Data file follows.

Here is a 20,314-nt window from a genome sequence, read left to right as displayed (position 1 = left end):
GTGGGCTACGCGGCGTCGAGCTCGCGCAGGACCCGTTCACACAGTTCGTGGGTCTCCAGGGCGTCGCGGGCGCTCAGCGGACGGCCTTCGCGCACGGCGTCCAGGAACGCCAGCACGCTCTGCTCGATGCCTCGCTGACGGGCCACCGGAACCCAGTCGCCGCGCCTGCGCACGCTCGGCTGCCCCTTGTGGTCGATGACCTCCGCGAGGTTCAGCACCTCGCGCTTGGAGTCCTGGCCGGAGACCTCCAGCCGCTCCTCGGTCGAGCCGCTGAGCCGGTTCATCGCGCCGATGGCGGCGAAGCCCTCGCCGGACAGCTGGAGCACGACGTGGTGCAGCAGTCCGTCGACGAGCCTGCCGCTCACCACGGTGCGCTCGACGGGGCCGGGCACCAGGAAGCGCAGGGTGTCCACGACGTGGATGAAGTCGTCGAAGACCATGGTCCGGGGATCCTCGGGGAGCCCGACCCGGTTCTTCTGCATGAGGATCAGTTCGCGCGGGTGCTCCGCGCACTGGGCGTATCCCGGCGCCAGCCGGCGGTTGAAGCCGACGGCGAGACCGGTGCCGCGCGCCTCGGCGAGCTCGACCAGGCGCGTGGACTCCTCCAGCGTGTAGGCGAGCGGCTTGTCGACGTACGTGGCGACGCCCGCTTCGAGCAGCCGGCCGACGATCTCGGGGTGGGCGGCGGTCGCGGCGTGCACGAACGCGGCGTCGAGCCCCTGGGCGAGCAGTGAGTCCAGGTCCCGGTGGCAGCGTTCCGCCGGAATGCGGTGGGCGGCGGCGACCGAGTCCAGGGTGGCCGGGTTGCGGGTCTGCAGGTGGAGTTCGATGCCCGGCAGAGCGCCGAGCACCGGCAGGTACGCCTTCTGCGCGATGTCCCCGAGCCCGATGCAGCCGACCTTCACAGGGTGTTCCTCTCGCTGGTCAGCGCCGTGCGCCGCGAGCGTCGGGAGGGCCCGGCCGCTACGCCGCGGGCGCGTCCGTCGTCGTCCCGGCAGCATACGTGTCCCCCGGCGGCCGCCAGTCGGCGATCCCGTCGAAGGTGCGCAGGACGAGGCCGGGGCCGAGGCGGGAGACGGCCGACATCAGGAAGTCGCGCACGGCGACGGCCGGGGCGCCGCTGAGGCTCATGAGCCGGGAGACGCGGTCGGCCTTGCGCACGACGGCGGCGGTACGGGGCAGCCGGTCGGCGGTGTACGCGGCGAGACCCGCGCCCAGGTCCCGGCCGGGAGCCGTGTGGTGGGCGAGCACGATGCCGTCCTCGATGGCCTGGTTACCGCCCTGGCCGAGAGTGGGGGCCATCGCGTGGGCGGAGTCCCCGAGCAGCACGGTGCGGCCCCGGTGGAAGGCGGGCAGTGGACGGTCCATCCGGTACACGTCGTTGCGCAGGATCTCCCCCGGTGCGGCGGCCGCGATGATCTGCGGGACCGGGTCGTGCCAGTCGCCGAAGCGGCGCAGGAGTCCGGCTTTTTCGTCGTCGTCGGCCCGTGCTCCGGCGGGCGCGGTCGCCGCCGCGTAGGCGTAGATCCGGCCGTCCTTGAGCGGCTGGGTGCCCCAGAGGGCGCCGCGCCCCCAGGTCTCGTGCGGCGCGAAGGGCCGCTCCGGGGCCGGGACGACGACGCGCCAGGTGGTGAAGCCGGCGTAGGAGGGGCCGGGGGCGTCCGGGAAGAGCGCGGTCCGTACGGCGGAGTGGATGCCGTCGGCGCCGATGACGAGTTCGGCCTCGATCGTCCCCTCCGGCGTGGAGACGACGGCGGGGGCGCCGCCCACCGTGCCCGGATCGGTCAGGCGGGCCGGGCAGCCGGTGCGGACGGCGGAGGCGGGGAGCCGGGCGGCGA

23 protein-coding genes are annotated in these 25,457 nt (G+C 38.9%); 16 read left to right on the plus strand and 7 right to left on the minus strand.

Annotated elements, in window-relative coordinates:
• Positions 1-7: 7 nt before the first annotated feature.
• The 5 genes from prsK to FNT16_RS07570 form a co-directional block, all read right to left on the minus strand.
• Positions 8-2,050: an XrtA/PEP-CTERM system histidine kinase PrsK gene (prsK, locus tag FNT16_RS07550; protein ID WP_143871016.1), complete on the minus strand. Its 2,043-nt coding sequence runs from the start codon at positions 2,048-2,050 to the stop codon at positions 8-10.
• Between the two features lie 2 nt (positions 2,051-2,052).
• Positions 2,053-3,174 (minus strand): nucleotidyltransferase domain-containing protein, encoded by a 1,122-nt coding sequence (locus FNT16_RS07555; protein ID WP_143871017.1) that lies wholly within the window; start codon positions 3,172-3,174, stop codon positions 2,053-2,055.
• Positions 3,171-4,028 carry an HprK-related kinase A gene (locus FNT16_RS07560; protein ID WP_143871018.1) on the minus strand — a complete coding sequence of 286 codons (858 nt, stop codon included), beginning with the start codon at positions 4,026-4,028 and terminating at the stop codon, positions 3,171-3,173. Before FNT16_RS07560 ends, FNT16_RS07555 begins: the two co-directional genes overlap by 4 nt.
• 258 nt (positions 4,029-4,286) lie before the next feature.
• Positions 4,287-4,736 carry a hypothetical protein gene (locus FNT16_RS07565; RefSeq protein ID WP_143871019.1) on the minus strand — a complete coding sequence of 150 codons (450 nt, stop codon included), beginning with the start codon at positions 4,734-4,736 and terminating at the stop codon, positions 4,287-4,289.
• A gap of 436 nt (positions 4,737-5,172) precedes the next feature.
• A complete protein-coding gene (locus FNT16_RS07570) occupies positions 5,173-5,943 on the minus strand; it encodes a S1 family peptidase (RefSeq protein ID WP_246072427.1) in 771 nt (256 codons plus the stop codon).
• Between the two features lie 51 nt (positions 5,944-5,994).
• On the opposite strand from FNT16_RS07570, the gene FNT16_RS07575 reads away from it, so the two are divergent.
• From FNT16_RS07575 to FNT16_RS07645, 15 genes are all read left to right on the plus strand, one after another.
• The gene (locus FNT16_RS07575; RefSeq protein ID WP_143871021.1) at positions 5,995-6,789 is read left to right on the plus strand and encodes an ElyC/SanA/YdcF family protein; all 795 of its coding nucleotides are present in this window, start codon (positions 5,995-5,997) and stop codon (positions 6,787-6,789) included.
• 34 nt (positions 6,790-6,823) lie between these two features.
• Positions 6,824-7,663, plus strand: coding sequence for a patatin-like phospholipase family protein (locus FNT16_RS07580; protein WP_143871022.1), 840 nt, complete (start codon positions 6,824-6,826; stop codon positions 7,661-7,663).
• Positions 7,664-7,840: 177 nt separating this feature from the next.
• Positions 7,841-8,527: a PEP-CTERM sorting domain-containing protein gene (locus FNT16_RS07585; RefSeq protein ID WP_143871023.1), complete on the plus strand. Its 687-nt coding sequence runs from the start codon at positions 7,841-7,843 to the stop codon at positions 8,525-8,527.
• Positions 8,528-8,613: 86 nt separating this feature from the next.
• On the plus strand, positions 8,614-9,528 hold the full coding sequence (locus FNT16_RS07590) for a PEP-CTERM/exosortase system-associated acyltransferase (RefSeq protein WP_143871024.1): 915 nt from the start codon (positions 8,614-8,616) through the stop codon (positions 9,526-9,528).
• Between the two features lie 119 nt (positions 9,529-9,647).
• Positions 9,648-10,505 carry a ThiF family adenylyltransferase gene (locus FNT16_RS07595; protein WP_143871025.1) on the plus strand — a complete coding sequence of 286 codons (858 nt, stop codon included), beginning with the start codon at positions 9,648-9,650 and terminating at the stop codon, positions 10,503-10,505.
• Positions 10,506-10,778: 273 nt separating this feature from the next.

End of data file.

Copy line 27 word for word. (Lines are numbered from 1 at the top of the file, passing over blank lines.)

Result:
• Positions 10,506-10,778: 273 nt separating this feature from the next.